Mays and Waite Hoyt were tremendous for the Yankees, but when neither man was on the hill the team stood little chance. Hoyt allowed no earned runs in 27 innings of work. Mays, who led the American League with 27 victories, shut the Giants out in Game 1 and for the first seven innings of Game 4. Nursing a 1-0 lead, he tired suddenly in the eighth, surrendering three quick runs. That led to speculation he had taken a payment from gamblers. Despite a lack of credible evidence, those rumors dogged Mays the rest of his life and may have helped keep him out of the Hall of Fame. Of course it didn’t help that he was one of the most despised men in the game, even before the Chapman beaning.
Despite the significance of the 1921 season—the Yankees’ first pennant, the first all-New York World Series, Ruth’s 59 home runs and the dawn of the lively ball era—the year had never been documented by any significant release. Steinberg and Spatz recognized the void in baseball’s library. Both had written about Yankee history and baseball in the 1920s and knew there was a story here to be told.
“For about two years at SABR conferences we were joking with each other ‘you should really write a book about 1921,’” Steinberg says.
In the end they wound up collaborating on the project from opposite ends of the country, Spatz in Florida and Steinberg in Seattle. They each tackled half the writing, and through the process of editing each other’s work melded a manuscript that reads in one consistent voice.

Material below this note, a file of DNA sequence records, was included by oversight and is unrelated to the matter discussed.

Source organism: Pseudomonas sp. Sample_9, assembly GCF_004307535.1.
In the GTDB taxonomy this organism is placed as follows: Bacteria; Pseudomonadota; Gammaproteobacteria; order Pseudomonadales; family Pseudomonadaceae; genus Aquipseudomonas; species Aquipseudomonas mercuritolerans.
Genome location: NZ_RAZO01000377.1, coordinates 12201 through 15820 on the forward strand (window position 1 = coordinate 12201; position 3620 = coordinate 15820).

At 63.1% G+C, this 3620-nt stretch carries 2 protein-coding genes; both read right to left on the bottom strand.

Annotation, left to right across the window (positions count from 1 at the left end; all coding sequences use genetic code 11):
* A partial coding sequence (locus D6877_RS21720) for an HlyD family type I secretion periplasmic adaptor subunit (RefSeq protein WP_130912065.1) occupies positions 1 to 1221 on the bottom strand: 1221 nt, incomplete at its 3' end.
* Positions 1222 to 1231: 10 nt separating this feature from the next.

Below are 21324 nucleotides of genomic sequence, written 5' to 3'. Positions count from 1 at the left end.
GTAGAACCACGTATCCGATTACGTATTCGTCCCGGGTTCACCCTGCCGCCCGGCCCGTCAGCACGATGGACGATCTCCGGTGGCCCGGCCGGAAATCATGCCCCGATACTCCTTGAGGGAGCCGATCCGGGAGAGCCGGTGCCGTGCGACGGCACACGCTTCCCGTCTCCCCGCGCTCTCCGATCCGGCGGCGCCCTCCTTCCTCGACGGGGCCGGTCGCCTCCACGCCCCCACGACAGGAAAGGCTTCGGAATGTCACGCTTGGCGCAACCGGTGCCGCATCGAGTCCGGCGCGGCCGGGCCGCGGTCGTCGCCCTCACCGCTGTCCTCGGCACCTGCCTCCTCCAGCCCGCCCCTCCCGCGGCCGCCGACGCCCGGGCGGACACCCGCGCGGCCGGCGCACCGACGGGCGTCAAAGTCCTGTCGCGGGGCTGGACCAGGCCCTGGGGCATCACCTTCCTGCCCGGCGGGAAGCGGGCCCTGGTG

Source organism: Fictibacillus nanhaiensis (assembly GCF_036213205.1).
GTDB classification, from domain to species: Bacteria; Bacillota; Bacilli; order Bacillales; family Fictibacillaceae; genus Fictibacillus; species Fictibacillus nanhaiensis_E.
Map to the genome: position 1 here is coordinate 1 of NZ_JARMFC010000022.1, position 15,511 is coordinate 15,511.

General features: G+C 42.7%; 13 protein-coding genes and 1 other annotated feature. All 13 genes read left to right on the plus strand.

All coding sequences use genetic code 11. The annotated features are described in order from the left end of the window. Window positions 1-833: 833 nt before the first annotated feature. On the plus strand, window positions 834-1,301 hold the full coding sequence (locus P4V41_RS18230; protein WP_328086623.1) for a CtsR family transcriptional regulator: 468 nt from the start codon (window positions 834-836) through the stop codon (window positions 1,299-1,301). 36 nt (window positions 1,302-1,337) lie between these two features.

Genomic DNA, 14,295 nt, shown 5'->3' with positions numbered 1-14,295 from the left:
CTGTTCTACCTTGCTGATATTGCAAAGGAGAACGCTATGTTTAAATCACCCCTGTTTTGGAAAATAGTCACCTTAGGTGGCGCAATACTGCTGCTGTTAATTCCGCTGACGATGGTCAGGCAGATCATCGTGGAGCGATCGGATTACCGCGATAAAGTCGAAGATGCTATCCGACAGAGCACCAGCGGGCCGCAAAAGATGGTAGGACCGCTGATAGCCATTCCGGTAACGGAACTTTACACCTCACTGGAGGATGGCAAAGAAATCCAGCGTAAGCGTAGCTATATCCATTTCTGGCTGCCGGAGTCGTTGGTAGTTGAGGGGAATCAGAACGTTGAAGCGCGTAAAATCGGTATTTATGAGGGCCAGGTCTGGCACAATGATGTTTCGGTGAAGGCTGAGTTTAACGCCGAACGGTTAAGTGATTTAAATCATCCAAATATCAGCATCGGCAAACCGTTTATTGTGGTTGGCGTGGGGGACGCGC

Countless hours spent poring over microfilm helped the authors see the players and teams as witnesses of the era did. Newspapers were still king back in 1921, with a dozen different dailies in New York alone. Spatz and Steinberg mined the work of legendary sportswriters like Damon Runyon and Grantland Rice to bring the season alive in great detail. They also tapped into several private photo collections and included more than 50 photographs.
While the scoreboard watching and standings updates get a little repetitive in spots, the regular-season recaps are heavily sprinkled with stories that flesh out most of the players on each roster. Those background tales are the strength of the book, though the World Series chapters are exceptional as well.
As Steinberg states on his web site, “Time travel is possible.” In “1921,” he and Spatz will take you back to see this pivotal season for yourself.
James Bailey reviews books for Baseball America. He can be contacted at firstname.lastname@example.org.